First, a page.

Then, he pulled out of his shell, bit by bit. Still, he lacked the emotional resolve to face problems head on, often relying on others to save him. That is, until the ravages of vicious torture broke his psyche completely. From that point on, in the anime at least, Kaneki dove head-first into life as a ghoul, only allowing his original self to emerge at the end of the second season. This was Kaneki’s life. Denial, Whining, then mindless indulgence.
Here, we have Sasaki. He’s gentle, I’ll grant you, but he takes issues by the horns. He allows himself to be defined by his compassion, and respected for his stalwartness. This episode shows the difference in him. He can’t read books by the woman who used to be his favorite author, because she kills people off that he gets attached to. At the same time, he voluntarily takes on over a dozen guys to give his people the best chance. He’s a completely different person. Some would say this makes him less interesting. Let me ask you, though: have you considered that the reason he is compassionate and strong is not in spite of Kaneki, but because of him?
Kaneki was a thoroughly compassionate person, but it was his unwillingness to accept his situation that led him into decline. Sasaki has no such problems. He may not know how he came to be the way he is, but the more he explores, the more the mystery takes shape. Sasaki investigates, but not bullishly. He takes things strategically, holding his knowledge close to the chest. The memory loss was for a reason, and he doesn’t want to hit that reason inadvertently. This makes his thought processes far more intriguing. Is some of his gentle demeanor calculated? I feel that Sasaki is closer to the true personality of Kaneki than the Eyepatch ever was.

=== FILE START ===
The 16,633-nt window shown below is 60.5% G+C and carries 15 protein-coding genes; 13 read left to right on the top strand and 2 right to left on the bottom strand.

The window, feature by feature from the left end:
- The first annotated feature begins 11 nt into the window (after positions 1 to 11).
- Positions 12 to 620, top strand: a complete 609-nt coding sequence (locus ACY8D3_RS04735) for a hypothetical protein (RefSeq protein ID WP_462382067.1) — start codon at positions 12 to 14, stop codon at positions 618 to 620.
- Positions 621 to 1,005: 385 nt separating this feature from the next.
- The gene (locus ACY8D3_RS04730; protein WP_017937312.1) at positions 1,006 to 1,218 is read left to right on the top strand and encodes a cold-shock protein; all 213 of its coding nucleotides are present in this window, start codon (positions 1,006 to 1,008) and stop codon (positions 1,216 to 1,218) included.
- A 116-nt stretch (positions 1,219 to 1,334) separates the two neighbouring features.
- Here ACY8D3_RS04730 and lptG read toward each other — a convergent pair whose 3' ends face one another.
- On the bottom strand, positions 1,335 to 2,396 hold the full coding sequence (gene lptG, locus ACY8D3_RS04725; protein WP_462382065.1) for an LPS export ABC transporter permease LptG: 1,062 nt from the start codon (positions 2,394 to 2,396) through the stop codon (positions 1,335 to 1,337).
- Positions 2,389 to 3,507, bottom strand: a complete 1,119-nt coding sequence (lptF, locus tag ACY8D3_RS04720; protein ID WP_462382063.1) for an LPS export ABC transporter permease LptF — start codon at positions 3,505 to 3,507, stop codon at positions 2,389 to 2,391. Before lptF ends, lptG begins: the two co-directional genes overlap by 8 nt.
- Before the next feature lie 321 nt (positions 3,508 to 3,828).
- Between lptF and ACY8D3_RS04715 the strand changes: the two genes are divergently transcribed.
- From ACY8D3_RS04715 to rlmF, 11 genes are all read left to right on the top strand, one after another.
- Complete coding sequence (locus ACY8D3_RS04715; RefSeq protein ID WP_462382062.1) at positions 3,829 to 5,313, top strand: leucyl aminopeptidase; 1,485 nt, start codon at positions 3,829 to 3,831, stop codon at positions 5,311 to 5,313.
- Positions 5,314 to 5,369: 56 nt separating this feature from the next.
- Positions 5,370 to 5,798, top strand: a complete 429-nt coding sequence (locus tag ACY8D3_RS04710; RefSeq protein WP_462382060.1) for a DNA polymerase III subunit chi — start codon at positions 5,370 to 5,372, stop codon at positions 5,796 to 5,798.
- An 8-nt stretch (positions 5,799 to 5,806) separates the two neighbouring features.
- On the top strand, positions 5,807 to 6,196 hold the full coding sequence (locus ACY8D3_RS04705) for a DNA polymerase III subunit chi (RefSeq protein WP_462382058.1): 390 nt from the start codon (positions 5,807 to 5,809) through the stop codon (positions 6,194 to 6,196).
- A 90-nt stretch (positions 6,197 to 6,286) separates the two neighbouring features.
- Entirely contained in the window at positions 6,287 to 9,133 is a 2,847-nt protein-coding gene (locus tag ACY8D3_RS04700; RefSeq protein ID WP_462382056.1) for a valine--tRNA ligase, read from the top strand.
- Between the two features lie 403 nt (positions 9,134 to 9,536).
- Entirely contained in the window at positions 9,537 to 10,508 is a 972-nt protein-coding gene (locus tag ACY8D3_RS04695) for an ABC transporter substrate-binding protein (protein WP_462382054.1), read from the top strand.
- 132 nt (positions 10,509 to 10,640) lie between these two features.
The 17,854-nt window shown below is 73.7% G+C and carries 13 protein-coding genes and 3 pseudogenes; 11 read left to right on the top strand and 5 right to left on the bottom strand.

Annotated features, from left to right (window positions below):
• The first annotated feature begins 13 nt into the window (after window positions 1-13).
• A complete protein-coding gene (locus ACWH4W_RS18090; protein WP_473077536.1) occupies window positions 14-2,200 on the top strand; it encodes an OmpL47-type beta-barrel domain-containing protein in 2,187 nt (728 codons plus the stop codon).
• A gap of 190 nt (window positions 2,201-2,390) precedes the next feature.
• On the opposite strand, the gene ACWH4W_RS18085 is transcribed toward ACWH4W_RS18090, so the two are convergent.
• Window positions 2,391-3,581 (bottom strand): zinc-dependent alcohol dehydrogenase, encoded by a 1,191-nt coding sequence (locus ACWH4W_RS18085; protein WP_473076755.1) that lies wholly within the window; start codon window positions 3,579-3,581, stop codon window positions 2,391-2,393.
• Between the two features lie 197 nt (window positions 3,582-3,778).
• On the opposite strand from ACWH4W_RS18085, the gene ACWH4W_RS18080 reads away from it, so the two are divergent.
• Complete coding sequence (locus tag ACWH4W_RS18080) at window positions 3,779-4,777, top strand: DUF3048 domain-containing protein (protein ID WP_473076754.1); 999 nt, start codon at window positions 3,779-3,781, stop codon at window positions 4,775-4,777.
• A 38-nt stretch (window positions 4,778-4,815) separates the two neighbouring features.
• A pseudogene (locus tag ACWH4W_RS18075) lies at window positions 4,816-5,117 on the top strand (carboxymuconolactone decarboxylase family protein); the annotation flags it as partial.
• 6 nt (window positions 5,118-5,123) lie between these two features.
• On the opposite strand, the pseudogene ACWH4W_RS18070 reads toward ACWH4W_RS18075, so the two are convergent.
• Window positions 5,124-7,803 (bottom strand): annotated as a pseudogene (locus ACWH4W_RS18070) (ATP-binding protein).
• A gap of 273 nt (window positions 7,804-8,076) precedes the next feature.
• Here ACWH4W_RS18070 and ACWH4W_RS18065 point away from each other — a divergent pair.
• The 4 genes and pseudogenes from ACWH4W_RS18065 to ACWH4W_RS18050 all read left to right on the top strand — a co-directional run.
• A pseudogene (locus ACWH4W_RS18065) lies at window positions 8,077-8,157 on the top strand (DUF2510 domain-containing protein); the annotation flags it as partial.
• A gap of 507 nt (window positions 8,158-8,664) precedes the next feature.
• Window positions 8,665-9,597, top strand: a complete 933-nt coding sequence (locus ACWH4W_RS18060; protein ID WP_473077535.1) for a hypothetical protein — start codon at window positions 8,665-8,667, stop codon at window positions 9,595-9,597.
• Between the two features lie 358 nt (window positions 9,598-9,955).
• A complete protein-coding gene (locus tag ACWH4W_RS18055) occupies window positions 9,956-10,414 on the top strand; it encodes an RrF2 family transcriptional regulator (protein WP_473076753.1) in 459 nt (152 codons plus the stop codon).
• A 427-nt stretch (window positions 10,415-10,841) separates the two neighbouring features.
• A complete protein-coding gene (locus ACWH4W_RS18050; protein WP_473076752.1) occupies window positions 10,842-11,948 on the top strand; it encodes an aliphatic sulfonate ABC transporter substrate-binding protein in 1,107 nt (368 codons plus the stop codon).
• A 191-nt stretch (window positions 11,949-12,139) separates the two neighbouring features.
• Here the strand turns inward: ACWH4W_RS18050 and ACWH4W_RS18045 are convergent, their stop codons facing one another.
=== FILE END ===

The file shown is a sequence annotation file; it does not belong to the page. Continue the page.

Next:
Oh, I guess I should talk about the episode some…. Action was a good appetizer. Definitely setting up the next conflict well. The animation is great throughout, and I liked the overlay effect of Shirazu’s memory of killing Nutcracker. It conveyed his shock and revulsion, but kept things more focused than a flashback. I want to see what the Nutcracker Quinque can do. The voice acting is okay. Yeah. Okay. I’m still laughing at some of Saiko’s comments, but she’s starting to feel like a one-trick-pony. It’s hard to put emotion into someone who is intentionally monotone, but I challenge Sarah Weidenheft to try. This could be a really fun character, and Sarah definitely has the capability.
The highlight of the episode for me was Uta and his HySy ArtMask Studio. Is it bad that I wish it were a real place? I want to go there and see what kind of mask he’d make for me. As an artist myself, I wanted to see more of his process, delve into his interview questions and what they meant for his art. It was a fun segment for me, and tragically short. Hopefully we will see the results soon.
So yeah, people might think this season is slower. That's just because they are looking at it only from the surface. The characters are far more interesting for me. Of course, the animation is great. I have higher expectations for the voice acting, though, and have yet to find satisfaction. I give the episode eight new masks out of ten. I want one.